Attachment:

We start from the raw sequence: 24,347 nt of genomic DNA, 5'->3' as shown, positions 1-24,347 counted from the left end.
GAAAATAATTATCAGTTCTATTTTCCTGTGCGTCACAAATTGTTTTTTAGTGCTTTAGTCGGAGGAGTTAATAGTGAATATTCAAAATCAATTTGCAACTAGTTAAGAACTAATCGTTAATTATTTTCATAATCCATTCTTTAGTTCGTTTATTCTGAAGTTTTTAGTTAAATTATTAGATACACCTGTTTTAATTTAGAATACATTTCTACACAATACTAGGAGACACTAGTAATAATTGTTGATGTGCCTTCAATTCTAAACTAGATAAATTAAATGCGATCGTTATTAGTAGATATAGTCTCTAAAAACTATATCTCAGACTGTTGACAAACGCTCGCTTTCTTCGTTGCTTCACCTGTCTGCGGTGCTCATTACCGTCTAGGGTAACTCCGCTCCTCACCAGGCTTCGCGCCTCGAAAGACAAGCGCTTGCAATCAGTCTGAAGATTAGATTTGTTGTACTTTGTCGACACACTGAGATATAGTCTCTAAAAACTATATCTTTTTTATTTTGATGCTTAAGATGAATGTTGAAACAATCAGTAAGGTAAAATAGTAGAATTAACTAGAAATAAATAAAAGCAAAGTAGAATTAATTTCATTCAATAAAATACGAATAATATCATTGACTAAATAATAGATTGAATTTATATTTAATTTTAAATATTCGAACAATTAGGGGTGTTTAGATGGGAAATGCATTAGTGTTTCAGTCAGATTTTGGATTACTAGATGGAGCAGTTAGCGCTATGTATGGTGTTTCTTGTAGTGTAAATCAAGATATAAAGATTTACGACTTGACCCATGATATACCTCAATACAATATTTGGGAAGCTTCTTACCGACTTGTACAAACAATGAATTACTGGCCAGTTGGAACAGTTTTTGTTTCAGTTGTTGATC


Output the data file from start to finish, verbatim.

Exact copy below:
We start from the raw sequence: 24,347 nt of genomic DNA, 5'->3' as shown, positions 1-24,347 counted from the left end.
GAAAATAATTATCAGTTCTATTTTCCTGTGCGTCACAAATTGTTTTTTAGTGCTTTAGTCGGAGGAGTTAATAGTGAATATTCAAAATCAATTTGCAACTAGTTAAGAACTAATCGTTAATTATTTTCATAATCCATTCTTTAGTTCGTTTATTCTGAAGTTTTTAGTTAAATTATTAGATACACCTGTTTTAATTTAGAATACATTTCTACACAATACTAGGAGACACTAGTAATAATTGTTGATGTGCCTTCAATTCTAAACTAGATAAATTAAATGCGATCGTTATTAGTAGATATAGTCTCTAAAAACTATATCTCAGACTGTTGACAAACGCTCGCTTTCTTCGTTGCTTCACCTGTCTGCGGTGCTCATTACCGTCTAGGGTAACTCCGCTCCTCACCAGGCTTCGCGCCTCGAAAGACAAGCGCTTGCAATCAGTCTGAAGATTAGATTTGTTGTACTTTGTCGACACACTGAGATATAGTCTCTAAAAACTATATCTTTTTTATTTTGATGCTTAAGATGAATGTTGAAACAATCAGTAAGGTAAAATAGTAGAATTAACTAGAAATAAATAAAAGCAAAGTAGAATTAATTTCATTCAATAAAATACGAATAATATCATTGACTAAATAATAGATTGAATTTATATTTAATTTTAAATATTCGAACAATTAGGGGTGTTTAGATGGGAAATGCATTAGTGTTTCAGTCAGATTTTGGATTACTAGATGGAGCAGTTAGCGCTATGTATGGTGTTTCTTGTAGTGTAAATCAAGATATAAAGATTTACGACTTGACCCATGATATACCTCAATACAATATTTGGGAAGCTTCTTACCGACTTGTACAAACAATGAATTACTGGCCAGTTGGAACAGTTTTTGTTTCAGTTGTTGATC